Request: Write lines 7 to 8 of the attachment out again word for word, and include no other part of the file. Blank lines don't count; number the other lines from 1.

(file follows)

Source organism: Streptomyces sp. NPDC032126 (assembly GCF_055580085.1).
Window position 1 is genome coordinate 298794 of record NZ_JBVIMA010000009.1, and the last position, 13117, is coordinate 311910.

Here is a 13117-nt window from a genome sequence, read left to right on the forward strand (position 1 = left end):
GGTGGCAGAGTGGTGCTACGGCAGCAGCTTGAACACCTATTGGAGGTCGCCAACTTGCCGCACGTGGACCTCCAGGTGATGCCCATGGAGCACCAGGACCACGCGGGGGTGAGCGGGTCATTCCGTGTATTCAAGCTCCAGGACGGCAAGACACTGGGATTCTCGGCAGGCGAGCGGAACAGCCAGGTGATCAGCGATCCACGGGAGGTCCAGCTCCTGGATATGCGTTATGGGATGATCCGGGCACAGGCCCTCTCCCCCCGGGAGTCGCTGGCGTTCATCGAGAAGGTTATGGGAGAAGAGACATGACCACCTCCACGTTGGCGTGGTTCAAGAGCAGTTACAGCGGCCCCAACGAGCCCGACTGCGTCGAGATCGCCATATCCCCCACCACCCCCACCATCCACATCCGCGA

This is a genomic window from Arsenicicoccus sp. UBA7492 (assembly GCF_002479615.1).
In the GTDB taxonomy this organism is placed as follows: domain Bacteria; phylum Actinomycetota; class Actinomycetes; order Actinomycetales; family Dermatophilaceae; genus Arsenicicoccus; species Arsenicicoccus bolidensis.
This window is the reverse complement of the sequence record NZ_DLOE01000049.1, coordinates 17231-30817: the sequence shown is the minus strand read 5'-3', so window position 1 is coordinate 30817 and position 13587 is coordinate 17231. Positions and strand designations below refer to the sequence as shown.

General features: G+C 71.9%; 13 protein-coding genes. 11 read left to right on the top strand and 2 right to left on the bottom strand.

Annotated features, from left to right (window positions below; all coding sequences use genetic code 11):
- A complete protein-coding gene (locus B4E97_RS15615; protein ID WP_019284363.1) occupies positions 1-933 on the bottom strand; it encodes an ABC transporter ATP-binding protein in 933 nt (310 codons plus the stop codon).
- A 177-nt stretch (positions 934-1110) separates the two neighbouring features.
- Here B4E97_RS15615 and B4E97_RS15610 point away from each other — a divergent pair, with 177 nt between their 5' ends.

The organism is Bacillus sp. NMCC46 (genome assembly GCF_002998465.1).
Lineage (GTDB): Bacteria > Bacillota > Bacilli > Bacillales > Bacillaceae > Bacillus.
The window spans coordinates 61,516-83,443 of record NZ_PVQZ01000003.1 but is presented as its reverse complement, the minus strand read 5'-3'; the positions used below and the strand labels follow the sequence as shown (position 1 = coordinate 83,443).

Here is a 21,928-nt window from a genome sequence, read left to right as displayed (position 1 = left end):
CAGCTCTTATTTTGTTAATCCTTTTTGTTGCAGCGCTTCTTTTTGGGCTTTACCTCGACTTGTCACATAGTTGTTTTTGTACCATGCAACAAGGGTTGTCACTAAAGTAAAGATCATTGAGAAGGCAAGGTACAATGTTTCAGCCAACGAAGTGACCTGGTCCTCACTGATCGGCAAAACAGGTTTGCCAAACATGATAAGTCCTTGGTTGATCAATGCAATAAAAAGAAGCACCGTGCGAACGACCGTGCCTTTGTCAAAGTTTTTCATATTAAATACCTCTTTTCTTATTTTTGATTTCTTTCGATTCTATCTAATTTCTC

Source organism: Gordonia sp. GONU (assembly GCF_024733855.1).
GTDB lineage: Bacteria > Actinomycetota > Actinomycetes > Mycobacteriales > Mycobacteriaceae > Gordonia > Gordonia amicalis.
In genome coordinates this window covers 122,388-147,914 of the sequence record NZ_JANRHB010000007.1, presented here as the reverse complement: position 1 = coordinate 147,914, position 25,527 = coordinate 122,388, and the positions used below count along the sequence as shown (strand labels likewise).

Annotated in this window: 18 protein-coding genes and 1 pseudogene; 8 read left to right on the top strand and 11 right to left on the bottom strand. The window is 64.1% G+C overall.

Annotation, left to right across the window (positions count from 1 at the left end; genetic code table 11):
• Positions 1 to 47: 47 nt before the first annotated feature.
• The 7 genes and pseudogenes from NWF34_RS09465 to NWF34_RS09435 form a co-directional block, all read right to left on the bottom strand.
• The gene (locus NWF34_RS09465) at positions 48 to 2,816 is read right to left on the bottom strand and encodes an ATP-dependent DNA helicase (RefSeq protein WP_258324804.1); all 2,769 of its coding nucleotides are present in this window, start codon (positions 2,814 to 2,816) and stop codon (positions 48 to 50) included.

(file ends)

This window is the reverse complement of the sequence record NZ_DLOE01000049.1, coordinates 17231-30817: the sequence shown is the minus strand read 5'-3', so window position 1 is coordinate 30817 and position 13587 is coordinate 17231. Positions and strand designations below refer to the sequence as shown.

General features: G+C 71.9%; 13 protein-coding genes. 11 read left to right on the top strand and 2 right to left on the bottom strand.